In K.S. Ravindra-directed “Sardaar Gabbar Singh”, Pawan Kalyan is a treat to watch, even in the most cliched scenes and that’s why his fans love him. He knows how to play to the gallery, in his own nonchalant style. And although aware of his limitations as an actor, he pulls off his roles with ease. It’s applicable in the case of his latest outing, which is entertaining in parts, but is so lazily written that it is literally a struggle to sit through the film.
In “Sardaar Gabbar Singh, Kalyan has doubled up as a writer, and one wonders if he had learnt anything from his maiden unsuccessful writing attempt in 2003 film “Johnny”, because his second attempt is even worse than the first. The story follows the maverick police officer Gabbar Singh, who has a great sense of humour, and is transferred to the fictional town Rattanpur, where he takes on the oppressive land grabber Bhairav Singh and his gang head on. In a one man versus an army battle, Kalyan delivers pages of dialogues like some kid who has memorized lines for a recital contest in school.
It follows a simple pattern – action, romance, comedy – with ample crowd-pleasing moments for Kalyan’s fans to celebrate. However, after a point, even a hardcore Pawan Kalyan fan will be squirming in his seat, especially in the second half. Towards the fag end, the film gets even more annoying with the musical face-off with a rival gang. Kalyan dances to a few songs while reprising the famous veena step from his brother Chiranjeevi’s film, Indra.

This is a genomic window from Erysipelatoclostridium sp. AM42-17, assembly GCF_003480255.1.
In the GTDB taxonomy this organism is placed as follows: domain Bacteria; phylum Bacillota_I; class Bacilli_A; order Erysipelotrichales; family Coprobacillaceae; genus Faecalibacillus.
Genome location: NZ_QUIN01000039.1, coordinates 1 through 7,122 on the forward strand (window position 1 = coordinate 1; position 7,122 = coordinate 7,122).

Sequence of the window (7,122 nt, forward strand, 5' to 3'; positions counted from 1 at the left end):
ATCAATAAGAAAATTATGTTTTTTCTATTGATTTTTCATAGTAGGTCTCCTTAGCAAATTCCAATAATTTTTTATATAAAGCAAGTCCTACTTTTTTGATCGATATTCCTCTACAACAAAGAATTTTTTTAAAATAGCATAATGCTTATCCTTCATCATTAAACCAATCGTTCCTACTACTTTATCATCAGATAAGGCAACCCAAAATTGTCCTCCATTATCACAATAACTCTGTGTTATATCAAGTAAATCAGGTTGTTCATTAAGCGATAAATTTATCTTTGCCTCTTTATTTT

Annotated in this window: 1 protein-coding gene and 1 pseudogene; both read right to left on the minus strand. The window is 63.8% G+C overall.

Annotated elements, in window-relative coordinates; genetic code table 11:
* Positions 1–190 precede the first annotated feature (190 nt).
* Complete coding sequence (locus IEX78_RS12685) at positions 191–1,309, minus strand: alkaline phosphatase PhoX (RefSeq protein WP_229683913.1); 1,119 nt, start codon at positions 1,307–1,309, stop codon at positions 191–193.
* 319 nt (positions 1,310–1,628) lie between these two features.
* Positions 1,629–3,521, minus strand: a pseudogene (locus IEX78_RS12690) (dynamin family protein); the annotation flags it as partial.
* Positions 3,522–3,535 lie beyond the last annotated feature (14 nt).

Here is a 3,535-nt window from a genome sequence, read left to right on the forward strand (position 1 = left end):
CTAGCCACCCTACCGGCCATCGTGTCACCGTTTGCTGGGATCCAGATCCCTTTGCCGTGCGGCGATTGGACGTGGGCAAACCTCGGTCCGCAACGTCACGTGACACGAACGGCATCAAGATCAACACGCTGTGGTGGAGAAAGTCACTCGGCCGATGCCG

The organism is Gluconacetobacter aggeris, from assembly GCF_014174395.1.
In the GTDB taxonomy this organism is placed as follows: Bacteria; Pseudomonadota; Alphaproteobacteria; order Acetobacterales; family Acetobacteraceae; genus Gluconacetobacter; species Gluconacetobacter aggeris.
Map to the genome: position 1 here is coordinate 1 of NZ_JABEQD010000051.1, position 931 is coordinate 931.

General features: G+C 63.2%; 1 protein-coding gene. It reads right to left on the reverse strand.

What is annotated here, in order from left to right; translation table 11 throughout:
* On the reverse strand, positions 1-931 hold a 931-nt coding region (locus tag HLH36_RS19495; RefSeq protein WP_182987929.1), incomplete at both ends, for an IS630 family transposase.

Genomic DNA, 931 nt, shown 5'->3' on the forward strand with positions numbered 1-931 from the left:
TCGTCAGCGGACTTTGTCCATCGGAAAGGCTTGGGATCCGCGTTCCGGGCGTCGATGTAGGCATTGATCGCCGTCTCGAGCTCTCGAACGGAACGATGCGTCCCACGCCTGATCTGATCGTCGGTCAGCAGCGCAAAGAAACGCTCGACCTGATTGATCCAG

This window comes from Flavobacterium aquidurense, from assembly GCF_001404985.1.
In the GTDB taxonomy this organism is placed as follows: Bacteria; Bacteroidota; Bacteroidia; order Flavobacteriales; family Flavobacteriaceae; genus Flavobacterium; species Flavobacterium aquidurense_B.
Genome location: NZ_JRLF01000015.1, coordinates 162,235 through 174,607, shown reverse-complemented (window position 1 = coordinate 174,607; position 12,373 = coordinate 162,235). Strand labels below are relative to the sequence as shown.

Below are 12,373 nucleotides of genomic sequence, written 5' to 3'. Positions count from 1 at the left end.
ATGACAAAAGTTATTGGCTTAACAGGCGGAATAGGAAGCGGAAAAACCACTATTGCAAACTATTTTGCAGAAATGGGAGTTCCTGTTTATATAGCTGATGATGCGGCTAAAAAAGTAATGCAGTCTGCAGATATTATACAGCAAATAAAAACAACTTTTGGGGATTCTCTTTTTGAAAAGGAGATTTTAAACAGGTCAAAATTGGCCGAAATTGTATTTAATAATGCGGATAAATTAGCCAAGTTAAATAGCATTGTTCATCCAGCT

An ensemble cast featuring the likes of Tisca Chopra, Rao Ramesh and Pooja Ramachandran are wasted in silly roles. Tisca, who has had several noteworthy Hindi projects to her credit, ends up making a mockery of herself in this attempt. Kajal Aggarwal as the princess is beautiful, impeccably dressed, but hardly has anything to do other than, you know, just look pretty. Sharad Kelkar is fierce as the antagonist, and when used sincerely can be effective, but he needs to work hard on lip-syncing his dialogues.
Even though Pawan Kalyan the actor shines in “Sardaar Gabbar Singh”, the writer fails miserably, and there’s so much he needs to learn from this debacle. As the gun-toting Sardaar, he fails to hit the bull’s eye.
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